Wednesday, May 19, 2010

First Annual Demo & Sale This Saturday: The Potters' Guild of Florida's Gulf Coast

Poster designed by Thom Gleason, Clearwater.

Almost as fascinating as watching a pot emerge from the clay is watching a new organization emerge from a group of disparate but like-minded people. In this case, it's The Potters' Guild of the Florida Gulf Coast that has been gathering and growing over the last several months, mostly at the invitation of clay artist Glenn Woods.

Woods' distinctive expanded pottery style has earned him a name here and in Illinois --as well as elsewhere, I'm sure -- and partner, Keith Herbrand, have opened their home/studio the first Wednesday evening of the last few months to "those who love and work with clay either as a profession or a hobby - all skill levels," as Glenn wrote in an email.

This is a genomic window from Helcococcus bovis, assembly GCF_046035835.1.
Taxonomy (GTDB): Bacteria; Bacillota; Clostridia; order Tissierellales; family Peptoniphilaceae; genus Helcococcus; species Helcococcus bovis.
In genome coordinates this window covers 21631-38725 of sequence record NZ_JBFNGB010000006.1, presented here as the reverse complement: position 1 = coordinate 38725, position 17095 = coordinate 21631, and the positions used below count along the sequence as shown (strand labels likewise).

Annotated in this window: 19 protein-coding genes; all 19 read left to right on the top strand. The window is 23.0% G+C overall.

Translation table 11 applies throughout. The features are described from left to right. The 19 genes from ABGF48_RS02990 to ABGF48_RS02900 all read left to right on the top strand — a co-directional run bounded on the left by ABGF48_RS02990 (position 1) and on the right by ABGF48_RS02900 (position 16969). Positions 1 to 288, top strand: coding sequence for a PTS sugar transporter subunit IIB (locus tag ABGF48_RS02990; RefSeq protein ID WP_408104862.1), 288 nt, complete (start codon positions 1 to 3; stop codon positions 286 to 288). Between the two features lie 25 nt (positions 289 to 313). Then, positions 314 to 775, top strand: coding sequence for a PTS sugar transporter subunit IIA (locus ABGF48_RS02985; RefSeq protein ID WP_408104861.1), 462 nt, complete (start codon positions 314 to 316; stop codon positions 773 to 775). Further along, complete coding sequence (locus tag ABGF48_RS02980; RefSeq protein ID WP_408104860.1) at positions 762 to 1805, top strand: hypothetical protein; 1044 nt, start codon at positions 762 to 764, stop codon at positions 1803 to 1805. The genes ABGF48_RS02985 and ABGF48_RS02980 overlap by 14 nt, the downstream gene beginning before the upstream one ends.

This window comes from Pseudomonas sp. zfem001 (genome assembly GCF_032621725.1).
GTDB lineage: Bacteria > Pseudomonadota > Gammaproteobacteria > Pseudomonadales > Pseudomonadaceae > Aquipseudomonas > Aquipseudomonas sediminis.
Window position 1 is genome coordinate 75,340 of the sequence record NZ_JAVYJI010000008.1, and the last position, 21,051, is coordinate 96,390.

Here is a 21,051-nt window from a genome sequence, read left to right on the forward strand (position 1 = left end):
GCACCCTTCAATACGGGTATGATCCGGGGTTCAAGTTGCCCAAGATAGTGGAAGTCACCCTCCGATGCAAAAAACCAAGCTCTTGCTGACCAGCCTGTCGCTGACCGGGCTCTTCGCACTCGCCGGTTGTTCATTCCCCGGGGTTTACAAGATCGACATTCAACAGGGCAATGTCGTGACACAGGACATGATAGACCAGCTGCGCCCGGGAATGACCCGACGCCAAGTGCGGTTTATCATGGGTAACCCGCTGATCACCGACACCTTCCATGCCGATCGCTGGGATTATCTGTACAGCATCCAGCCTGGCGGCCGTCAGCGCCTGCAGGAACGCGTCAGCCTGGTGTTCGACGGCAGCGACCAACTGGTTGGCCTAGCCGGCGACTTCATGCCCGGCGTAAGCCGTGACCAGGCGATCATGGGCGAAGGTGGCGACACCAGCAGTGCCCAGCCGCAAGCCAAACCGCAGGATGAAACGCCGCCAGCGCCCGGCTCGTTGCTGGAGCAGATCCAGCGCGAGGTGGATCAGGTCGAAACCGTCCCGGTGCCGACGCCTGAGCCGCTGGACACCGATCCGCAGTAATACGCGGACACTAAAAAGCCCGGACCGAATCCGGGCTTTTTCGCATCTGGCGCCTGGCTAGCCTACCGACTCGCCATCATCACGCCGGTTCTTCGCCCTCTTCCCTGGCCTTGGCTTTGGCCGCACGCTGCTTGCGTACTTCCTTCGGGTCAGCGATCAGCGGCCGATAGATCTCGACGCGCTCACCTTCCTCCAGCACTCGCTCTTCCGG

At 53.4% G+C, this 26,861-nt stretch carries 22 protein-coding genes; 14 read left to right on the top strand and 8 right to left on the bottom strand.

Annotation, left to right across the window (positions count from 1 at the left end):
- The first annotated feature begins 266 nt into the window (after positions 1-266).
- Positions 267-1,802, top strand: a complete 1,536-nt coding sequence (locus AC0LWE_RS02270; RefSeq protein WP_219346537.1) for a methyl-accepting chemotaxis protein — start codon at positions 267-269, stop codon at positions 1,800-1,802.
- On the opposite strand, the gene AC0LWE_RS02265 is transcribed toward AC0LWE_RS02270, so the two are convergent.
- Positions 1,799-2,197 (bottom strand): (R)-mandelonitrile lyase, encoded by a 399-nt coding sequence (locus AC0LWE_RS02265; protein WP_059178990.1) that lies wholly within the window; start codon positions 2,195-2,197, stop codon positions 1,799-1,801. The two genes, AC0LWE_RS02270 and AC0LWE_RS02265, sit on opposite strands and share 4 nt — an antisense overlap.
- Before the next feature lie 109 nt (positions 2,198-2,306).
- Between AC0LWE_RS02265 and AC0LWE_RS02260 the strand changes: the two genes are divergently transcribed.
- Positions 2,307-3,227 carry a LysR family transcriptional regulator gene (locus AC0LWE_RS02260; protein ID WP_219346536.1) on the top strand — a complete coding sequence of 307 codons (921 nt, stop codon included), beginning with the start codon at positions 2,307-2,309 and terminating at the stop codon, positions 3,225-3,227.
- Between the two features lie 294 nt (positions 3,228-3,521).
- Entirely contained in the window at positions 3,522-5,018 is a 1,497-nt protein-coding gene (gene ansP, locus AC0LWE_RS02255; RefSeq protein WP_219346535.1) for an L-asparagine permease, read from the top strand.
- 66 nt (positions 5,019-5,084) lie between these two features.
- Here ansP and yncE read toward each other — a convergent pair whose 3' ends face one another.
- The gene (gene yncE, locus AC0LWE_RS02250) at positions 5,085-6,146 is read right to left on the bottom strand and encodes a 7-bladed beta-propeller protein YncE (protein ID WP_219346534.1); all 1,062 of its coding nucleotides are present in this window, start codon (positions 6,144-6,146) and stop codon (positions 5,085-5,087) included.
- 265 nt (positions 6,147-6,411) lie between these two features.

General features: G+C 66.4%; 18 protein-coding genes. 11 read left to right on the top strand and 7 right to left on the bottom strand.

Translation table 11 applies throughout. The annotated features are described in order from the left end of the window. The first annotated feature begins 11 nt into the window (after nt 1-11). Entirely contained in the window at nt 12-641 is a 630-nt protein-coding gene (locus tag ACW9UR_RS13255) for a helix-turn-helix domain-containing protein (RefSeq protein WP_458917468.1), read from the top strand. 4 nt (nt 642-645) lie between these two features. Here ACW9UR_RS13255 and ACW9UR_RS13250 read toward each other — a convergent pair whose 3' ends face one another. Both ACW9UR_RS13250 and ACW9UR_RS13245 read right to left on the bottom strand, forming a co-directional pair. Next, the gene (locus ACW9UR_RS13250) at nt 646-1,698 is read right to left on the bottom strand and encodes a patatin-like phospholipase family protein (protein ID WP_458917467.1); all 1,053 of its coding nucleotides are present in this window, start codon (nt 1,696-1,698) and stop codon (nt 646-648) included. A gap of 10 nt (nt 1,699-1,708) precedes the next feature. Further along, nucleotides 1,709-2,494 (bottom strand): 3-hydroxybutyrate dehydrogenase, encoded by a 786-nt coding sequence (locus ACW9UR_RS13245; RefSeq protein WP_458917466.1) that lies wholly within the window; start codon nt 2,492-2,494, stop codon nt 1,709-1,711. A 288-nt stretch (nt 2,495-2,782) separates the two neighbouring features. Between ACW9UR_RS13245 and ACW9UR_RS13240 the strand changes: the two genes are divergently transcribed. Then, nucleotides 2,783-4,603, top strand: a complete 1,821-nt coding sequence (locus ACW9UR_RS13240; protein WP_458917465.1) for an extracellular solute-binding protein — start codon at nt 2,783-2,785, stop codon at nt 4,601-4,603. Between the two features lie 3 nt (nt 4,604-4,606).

Expanded pottery by Glenn Woods, Palm Harbor

After the all-important snack-and-social time and a business meeting, someone demonstrates a skill or technique.

"So far," Glenn writes, "we have had demonstrations on carving in rubber blocks used to print patterns in slabs, measuring and calculating specific gravity for the purpose of mixing glazes that are consistent, and using sewer cloth with clay projects."

This Saturday the group presents their first showcase and sales event, also being held at Woods'/Herbrand's home. For some people, this will be their first attempt to market their work, and they can learn the art of displaying their work from the more experienced artists.

Poster designed by Glenn Woods, Palm Harbor